Potts teaching a class. Photo: Jessica Cosentino

Portrait of a dance teacher

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By Jessica Cosentino

She’s a ballerina, a wife, a mother and a teacher. Nadia Potts became a principal ballerina at 21, married a clarinet player, danced until she was five months pregnant and is now Artistic Director of Ryerson’s dance program.

After retiring from the National Ballet of Canada in 1986, Potts began her teaching career, taking all the teaching jobs she could get. She taught at George Brown College, part-time at Ryerson, guest taught and coached one of the ice dance teams for the Calgary Olympics in 1988. Many retired dancers want to coach young professional dancers, but Potts likes teaching.

“Give me a dance students and I will teach them,” Potts says.

Potts performed with the National Ballet of Canada for 20 years. She danced her first performance of Giselle with Rudolf Nureyev in 1976 and danced opposite Mikhail Baryshnikov in hist first performance of Swan Lake at Places des Arts in Montreal. “I can use my performing career and my knowledge as a research base to teach from,” Pott says.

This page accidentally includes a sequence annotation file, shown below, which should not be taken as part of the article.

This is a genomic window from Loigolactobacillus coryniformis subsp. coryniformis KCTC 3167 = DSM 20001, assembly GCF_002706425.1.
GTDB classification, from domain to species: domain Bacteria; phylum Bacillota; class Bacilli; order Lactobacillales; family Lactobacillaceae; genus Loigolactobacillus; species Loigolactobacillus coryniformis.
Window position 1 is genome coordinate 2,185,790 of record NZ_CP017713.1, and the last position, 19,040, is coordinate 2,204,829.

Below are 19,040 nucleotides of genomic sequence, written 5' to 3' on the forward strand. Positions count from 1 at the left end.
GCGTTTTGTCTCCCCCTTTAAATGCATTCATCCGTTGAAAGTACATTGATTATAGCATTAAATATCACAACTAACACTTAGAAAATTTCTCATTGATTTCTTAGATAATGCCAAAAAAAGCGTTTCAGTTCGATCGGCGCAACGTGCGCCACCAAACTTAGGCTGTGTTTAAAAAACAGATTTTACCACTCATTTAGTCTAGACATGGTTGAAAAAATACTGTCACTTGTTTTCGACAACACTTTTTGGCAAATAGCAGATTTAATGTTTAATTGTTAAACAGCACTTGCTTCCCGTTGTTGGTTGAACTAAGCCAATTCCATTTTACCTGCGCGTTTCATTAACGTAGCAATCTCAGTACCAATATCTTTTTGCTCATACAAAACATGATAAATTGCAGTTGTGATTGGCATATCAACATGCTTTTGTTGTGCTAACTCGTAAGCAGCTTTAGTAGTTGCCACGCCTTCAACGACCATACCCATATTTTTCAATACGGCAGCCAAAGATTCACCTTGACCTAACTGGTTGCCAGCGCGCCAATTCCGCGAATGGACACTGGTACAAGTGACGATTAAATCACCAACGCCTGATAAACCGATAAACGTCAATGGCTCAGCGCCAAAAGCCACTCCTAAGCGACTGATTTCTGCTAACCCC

When she was seven, Potts began dancing at the dance studio on Sherbourne Street. Her teacher, Betty Oliphant, founded Canada’s National Ballet School, and was Ballet Mistress. Oliphant has been as Associate Artistic Director for more than a quarter of a century and Potts says she practices many of Oliphant’s teaching techniques in her classes at Ryerson.

“I write down all of my classes, I think I was inspired by her so I am very organized and well prepared for all the classes I teach.”

The most difficult challenge Potts faces as a teacher is her students’ previous training. She says she is “trying to move the students into a more professional approach, self-generating from themselves and becoming their own teachers.”

She wants to persuade the students “to open up and show their deep inner emotions.”

Potts said the program allows the students to “open their eyes to everything they are learning — the anatomical, the historical, the musical and the practical side of dance.”

Pott’s students in both the performance and teaching streams get jobs. Performance students in past years have gone on to do musicals such as Joseph and the Amazing Technicolour Raincoat, Les Miserables, Phantom of the Opera and Showboat.

Potts’ goal is to establish a degree-granting dance program at Ryerson.

 

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